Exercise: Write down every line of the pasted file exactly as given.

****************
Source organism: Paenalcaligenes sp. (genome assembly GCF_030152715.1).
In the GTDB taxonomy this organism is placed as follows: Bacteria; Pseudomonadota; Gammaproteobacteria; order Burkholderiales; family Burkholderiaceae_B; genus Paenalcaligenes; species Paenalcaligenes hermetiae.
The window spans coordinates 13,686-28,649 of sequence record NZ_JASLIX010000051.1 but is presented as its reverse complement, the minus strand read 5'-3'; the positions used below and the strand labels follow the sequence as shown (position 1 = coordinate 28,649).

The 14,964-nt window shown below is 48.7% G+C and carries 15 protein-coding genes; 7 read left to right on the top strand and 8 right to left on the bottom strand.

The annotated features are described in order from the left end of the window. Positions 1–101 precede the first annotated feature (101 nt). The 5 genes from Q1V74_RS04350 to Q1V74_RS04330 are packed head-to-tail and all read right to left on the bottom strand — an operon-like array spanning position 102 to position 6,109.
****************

Source organism: Paenalcaligenes sp. (genome assembly GCF_030152715.1).
In the GTDB taxonomy this organism is placed as follows: Bacteria; Pseudomonadota; Gammaproteobacteria; order Burkholderiales; family Burkholderiaceae_B; genus Paenalcaligenes; species Paenalcaligenes hermetiae.
The window spans coordinates 13,686-28,649 of sequence record NZ_JASLIX010000051.1 but is presented as its reverse complement, the minus strand read 5'-3'; the positions used below and the strand labels follow the sequence as shown (position 1 = coordinate 28,649).

The 14,964-nt window shown below is 48.7% G+C and carries 15 protein-coding genes; 7 read left to right on the top strand and 8 right to left on the bottom strand.

The annotated features are described in order from the left end of the window. Positions 1–101 precede the first annotated feature (101 nt). The 5 genes from Q1V74_RS04350 to Q1V74_RS04330 are packed head-to-tail and all read right to left on the bottom strand — an operon-like array spanning position 102 to position 6,109.